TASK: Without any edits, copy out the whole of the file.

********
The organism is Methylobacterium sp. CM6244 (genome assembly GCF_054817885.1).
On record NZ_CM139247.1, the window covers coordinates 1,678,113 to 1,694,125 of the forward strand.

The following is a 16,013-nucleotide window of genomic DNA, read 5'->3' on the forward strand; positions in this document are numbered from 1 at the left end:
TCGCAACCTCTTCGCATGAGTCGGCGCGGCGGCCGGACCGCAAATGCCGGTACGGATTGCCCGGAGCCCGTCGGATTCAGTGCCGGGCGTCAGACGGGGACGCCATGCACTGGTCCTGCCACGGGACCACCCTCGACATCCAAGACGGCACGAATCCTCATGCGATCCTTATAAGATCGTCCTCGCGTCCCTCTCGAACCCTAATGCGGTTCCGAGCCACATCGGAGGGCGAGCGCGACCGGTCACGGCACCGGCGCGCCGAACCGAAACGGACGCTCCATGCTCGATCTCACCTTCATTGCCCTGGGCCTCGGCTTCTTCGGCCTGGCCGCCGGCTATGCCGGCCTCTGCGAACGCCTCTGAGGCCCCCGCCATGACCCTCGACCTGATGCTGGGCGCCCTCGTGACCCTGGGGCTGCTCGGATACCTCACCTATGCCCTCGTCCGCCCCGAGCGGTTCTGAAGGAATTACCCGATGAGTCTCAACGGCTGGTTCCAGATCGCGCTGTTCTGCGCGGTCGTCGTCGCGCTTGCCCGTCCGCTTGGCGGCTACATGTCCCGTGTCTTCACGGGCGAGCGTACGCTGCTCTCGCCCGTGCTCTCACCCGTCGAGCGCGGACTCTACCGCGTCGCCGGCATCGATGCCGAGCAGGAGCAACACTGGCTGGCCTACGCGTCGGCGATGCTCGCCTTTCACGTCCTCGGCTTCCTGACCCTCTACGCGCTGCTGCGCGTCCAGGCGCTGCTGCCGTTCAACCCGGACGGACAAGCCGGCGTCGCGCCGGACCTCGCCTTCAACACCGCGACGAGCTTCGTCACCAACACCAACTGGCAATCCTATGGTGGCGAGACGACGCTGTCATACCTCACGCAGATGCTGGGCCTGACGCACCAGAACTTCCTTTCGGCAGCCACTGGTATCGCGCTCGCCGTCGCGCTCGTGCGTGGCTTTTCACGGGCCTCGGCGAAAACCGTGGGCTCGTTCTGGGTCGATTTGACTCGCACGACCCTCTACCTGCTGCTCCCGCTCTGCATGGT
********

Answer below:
The organism is Methylobacterium sp. CM6244 (genome assembly GCF_054817885.1).
On record NZ_CM139247.1, the window covers coordinates 1,678,113 to 1,694,125 of the forward strand.

The following is a 16,013-nucleotide window of genomic DNA, read 5'->3' on the forward strand; positions in this document are numbered from 1 at the left end:
TCGCAACCTCTTCGCATGAGTCGGCGCGGCGGCCGGACCGCAAATGCCGGTACGGATTGCCCGGAGCCCGTCGGATTCAGTGCCGGGCGTCAGACGGGGACGCCATGCACTGGTCCTGCCACGGGACCACCCTCGACATCCAAGACGGCACGAATCCTCATGCGATCCTTATAAGATCGTCCTCGCGTCCCTCTCGAACCCTAATGCGGTTCCGAGCCACATCGGAGGGCGAGCGCGACCGGTCACGGCACCGGCGCGCCGAACCGAAACGGACGCTCCATGCTCGATCTCACCTTCATTGCCCTGGGCCTCGGCTTCTTCGGCCTGGCCGCCGGCTATGCCGGCCTCTGCGAACGCCTCTGAGGCCCCCGCCATGACCCTCGACCTGATGCTGGGCGCCCTCGTGACCCTGGGGCTGCTCGGATACCTCACCTATGCCCTCGTCCGCCCCGAGCGGTTCTGAAGGAATTACCCGATGAGTCTCAACGGCTGGTTCCAGATCGCGCTGTTCTGCGCGGTCGTCGTCGCGCTTGCCCGTCCGCTTGGCGGCTACATGTCCCGTGTCTTCACGGGCGAGCGTACGCTGCTCTCGCCCGTGCTCTCACCCGTCGAGCGCGGACTCTACCGCGTCGCCGGCATCGATGCCGAGCAGGAGCAACACTGGCTGGCCTACGCGTCGGCGATGCTCGCCTTTCACGTCCTCGGCTTCCTGACCCTCTACGCGCTGCTGCGCGTCCAGGCGCTGCTGCCGTTCAACCCGGACGGACAAGCCGGCGTCGCGCCGGACCTCGCCTTCAACACCGCGACGAGCTTCGTCACCAACACCAACTGGCAATCCTATGGTGGCGAGACGACGCTGTCATACCTCACGCAGATGCTGGGCCTGACGCACCAGAACTTCCTTTCGGCAGCCACTGGTATCGCGCTCGCCGTCGCGCTCGTGCGTGGCTTTTCACGGGCCTCGGCGAAAACCGTGGGCTCGTTCTGGGTCGATTTGACTCGCACGACCCTCTACCTGCTGCTCCCGCTCTGCATGGT